Each episode of the new Netflix reality show starts the same way: a family burdened with too much stuff and not enough space explains why they’re desperate to start organizing their home. Just then, the doorbell rings! And in comes help, in the form of not one but two Maries — both petite, neatly dressed Japanese women in their mid-thirties. One is the global organizational guru Marie Kondo, author of three best-selling books and the star of Tidying Up with Marie Kondo. The other is her interpreter, Marie Iida ’11GSAS, who is quickly becoming a popular personality in her own right.
A good interpreter should almost fade into the background, and on the show, Iida is accordingly respectful and unobtrusive. But the Maries also come across as a team, working together to help Kondo’s clients bring order to their lives. Kondo, who is sprightly and ethereal, skips, hops, and flutters around each room, offering gentle encouragement and sharing her KonMari method, which asks us to let go of belongings that no longer “spark joy.” Iida is the straight man. Less a sidekick and more an anchor, she is the consummate professional — right down to the reporter’s notebook she carries in every scene. The show hinges on Kondo’s enthusiasm, warmth, and empathy, and Iida is driven to convey them flawlessly.
“Marie speaks with confidence and conviction but also brings a sense of serenity,” Iida says. “Her signature style is such an important part of the show, and I want to make sure none of it gets lost in translation.”
Iida, who has been interpreting for Kondo on a freelance basis for three years, seems remarkably comfortable on set, even though she has no prior experience on camera. She says that, unlike many reality shows, Tidying Up with Marie Kondo is entirely unscripted, which helped put her at ease. “The interactions between Marie and the families are entirely genuine,” she says. “Obviously there are a lot of moving parts — cameras and lights and tons of people — but it really is about building those relationships with the families, and it became easy to block everything else out.”
Iida says that she is moved by the way Kondo’s methods create lasting change for the families. But for her, the show is inspiring for another reason. “I’m very proud to see a fellow Japanese woman get to be at the helm of her own show,” Iida says, noting that it is rare to see a non–English speaker be given such a prominent platform. “I want to honor her courage and match her ambition.”
Iida was born in Tokyo but moved to Boston when she was in the first grade. Because of her father’s job, the family moved back and forth between Japan and the US every few years, so Iida found herself having to constantly switch between the two languages and cultures. “Straddling two cultures can be pretty isolating,” she says. “Language is such an important part of identity, and when you speak two languages, that identity can feel very fluid. I think that’s why I was eventually drawn to interpreting. It turns that gray area into a big advantage.”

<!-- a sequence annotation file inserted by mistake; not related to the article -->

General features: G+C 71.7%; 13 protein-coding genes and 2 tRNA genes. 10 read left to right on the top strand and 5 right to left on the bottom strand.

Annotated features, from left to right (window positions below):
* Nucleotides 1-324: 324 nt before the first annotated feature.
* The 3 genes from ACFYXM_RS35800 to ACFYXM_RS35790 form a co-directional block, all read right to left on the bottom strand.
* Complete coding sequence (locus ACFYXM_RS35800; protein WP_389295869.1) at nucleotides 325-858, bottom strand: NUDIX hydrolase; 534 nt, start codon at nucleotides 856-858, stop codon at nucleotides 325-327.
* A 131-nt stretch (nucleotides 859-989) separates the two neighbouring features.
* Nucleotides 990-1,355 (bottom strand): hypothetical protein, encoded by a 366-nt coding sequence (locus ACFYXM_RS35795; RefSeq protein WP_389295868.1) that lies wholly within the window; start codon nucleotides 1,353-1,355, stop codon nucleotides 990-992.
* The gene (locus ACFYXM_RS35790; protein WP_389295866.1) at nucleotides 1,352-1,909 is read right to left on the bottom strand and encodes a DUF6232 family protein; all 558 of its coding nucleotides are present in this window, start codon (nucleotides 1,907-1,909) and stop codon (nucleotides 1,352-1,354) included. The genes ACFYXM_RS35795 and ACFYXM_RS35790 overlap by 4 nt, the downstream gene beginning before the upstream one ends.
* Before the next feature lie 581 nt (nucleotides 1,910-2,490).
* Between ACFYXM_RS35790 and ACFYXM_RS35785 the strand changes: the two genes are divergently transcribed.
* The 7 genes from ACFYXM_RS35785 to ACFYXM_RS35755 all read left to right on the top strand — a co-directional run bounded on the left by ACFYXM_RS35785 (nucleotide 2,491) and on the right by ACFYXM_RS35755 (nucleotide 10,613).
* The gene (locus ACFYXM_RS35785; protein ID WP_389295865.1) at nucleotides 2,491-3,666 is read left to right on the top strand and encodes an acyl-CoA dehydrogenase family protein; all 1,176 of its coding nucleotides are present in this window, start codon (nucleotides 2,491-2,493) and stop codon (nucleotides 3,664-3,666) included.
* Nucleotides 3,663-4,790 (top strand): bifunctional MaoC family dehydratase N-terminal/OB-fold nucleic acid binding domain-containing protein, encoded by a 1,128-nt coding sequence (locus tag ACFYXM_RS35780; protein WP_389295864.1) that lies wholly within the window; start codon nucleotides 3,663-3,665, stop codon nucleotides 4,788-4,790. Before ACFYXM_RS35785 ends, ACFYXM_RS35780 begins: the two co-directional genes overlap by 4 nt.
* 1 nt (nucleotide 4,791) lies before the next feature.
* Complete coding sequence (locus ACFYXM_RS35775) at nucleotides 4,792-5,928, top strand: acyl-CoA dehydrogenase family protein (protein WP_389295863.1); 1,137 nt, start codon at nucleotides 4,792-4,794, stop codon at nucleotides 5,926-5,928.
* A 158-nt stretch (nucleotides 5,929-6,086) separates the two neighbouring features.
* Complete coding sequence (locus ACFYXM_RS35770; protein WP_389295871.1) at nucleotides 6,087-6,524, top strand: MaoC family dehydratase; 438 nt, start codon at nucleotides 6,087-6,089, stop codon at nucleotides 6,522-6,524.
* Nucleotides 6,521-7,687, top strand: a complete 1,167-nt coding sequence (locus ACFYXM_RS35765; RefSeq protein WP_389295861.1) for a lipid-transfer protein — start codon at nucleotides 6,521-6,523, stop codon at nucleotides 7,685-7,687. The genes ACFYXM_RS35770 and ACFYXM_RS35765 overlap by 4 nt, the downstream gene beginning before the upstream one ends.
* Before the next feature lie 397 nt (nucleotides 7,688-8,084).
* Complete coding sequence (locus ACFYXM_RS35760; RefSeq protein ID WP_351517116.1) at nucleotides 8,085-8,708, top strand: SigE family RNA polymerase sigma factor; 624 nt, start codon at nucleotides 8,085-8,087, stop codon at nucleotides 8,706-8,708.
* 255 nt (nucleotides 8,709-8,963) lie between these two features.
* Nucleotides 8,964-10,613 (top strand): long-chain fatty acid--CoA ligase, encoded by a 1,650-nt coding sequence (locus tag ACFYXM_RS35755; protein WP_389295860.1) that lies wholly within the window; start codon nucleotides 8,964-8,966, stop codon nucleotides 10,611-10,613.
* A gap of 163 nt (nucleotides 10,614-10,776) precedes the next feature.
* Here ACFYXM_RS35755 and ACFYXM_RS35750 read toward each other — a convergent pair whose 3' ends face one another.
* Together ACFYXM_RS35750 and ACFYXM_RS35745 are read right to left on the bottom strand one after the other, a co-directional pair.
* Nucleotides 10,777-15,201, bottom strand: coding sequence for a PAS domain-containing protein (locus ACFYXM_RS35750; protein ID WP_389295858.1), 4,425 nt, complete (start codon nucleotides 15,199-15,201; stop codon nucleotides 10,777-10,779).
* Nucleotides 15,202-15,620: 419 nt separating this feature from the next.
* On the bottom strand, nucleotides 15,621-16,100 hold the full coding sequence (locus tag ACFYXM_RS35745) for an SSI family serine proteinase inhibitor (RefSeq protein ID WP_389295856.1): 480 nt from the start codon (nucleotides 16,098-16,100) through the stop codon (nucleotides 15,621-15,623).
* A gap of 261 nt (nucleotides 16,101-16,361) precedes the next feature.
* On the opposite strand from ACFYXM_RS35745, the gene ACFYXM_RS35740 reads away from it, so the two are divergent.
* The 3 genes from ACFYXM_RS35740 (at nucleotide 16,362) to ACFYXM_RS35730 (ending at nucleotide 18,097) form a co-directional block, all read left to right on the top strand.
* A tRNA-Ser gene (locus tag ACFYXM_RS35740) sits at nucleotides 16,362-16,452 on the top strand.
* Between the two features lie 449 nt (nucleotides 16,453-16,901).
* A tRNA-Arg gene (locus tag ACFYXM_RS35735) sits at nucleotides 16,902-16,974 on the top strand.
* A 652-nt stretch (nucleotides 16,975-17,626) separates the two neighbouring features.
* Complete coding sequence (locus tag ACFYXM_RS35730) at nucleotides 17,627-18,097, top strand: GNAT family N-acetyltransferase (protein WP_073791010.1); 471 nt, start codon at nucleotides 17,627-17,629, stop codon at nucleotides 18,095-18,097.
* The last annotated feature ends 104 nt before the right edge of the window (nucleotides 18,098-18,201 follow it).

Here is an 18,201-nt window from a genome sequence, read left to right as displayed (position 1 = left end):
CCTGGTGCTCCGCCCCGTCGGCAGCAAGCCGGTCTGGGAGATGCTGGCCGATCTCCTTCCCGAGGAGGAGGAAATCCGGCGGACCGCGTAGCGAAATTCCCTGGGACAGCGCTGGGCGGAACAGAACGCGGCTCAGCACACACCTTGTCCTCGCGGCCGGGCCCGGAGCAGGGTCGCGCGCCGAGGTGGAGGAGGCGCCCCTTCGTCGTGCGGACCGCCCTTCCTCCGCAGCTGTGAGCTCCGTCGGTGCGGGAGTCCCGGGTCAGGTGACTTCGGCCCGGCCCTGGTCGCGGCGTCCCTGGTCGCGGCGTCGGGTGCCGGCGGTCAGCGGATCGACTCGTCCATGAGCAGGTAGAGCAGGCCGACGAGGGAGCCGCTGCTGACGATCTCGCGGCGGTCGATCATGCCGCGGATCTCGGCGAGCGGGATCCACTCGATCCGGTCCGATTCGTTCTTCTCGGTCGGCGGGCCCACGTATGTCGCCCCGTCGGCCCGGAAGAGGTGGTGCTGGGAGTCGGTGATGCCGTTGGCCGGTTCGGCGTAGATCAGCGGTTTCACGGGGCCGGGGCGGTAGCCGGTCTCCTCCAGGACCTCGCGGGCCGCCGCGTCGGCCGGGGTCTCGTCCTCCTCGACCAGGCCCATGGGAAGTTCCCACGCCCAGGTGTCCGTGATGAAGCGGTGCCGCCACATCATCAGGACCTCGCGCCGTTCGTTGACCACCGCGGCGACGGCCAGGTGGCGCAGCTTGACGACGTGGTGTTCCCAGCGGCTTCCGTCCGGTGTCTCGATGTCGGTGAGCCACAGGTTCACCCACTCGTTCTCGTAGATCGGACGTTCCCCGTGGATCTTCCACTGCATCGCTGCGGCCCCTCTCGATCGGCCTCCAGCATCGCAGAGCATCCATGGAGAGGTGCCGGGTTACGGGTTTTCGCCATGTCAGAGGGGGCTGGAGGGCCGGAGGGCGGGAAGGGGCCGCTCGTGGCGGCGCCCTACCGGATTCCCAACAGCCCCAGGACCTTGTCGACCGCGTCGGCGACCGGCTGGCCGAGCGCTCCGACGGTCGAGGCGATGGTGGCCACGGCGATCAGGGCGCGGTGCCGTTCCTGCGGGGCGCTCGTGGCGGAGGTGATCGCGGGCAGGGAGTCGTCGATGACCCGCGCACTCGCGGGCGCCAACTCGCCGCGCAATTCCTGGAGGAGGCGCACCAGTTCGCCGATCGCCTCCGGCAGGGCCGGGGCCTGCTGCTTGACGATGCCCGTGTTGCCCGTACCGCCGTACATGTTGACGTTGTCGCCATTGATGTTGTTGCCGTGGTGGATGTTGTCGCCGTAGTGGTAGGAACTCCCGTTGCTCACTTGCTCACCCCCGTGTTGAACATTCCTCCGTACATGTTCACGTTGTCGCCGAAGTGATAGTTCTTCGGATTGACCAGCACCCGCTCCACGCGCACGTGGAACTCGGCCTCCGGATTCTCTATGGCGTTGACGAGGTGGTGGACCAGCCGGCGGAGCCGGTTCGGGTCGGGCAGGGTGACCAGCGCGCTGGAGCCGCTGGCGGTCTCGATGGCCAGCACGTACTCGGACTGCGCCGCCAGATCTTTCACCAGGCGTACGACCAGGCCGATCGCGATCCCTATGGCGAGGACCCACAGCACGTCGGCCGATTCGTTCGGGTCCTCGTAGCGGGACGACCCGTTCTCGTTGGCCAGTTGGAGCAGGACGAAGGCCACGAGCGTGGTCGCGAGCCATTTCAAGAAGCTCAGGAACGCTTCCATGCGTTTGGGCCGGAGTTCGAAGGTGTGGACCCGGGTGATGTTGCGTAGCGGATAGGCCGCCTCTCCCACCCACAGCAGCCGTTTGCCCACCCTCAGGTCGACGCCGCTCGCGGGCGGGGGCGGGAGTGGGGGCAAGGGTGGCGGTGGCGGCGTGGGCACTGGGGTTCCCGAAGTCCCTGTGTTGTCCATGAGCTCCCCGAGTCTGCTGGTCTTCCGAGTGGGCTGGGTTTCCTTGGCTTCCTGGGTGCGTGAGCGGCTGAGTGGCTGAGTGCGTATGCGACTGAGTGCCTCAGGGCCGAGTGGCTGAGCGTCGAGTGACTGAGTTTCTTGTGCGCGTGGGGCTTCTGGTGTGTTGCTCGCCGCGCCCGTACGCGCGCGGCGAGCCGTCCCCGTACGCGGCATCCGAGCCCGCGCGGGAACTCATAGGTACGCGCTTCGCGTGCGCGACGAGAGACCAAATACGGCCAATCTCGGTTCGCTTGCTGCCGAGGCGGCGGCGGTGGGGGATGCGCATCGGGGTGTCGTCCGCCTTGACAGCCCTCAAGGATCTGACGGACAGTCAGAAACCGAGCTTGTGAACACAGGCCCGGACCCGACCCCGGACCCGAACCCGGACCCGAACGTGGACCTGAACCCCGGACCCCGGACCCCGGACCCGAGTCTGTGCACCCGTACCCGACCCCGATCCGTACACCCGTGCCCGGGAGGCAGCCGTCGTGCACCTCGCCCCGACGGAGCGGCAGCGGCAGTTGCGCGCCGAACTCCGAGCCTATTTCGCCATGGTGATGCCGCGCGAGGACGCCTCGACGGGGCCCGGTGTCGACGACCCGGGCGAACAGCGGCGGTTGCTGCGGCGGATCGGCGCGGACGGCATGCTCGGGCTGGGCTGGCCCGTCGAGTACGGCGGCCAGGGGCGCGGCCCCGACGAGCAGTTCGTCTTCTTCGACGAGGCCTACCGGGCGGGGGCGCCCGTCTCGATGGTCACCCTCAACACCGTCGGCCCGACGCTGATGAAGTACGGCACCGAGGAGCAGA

Iida studied journalism and film as an undergraduate at NYU and then moved back to Japan to work at a film-production company. She quickly discovered that her English fluency opened some unexpected doors. Though Iida was hired to translate screenplays, she was asked to step in and interpret at an important meeting when the regular interpreter was out. “It was for a major Hollywood actor, so it was a bit nerve-racking,” Iida says. “But interpretation is sort of always trial by fire.”
In 2009, Iida returned to the United States to get a master’s degree at Columbia in American studies. “I’ve always been fascinated with American culture,” she says. “I wanted to study it from a literary and historical viewpoint, to think about what philosophies and voices helped shape American society as it is today.” She says her graduate work became an essential asset to her career as an interpreter.
“The best translators are equipped with a deep understanding of both cultures that they’re trying to bring together, so that they can find a worthy equivalent in the other language,” she says.
After graduating, Iida began working as a translator for publishers and universities and as an interpreter for several New York cultural institutions — including the Museum of Modern Art, the Film Society of Lincoln Center, and the Japan Society, where she first met Kondo in 2016. She moved to Los Angeles in 2017, and in addition to working with Kondo, she is finishing the translation of a novel for Soho Press.
Iida says that while she’s always been a tidy person, interpreting for Kondo has reminded her of lessons that she learned growing up in a Japanese household. “There’s a Japanese expression — shoshin ni kaeru — that means returning to basics, returning to your roots. Working with Marie has helped me to do that,” she says. “Taking care of your belongings is a fundamental part of Japanese culture, and this job has been an important reminder of that.”
Because much of her own life has been defined by the need to switch between two very different languages and cultures, Iida says she is happy to be working on a show about needs and desires that transcend those things. “As a translator, I’m always focused on what makes people different,” she says. “But the show gets down to fundamental human needs. The need to live in a space that feels comfortable and secure is universal.”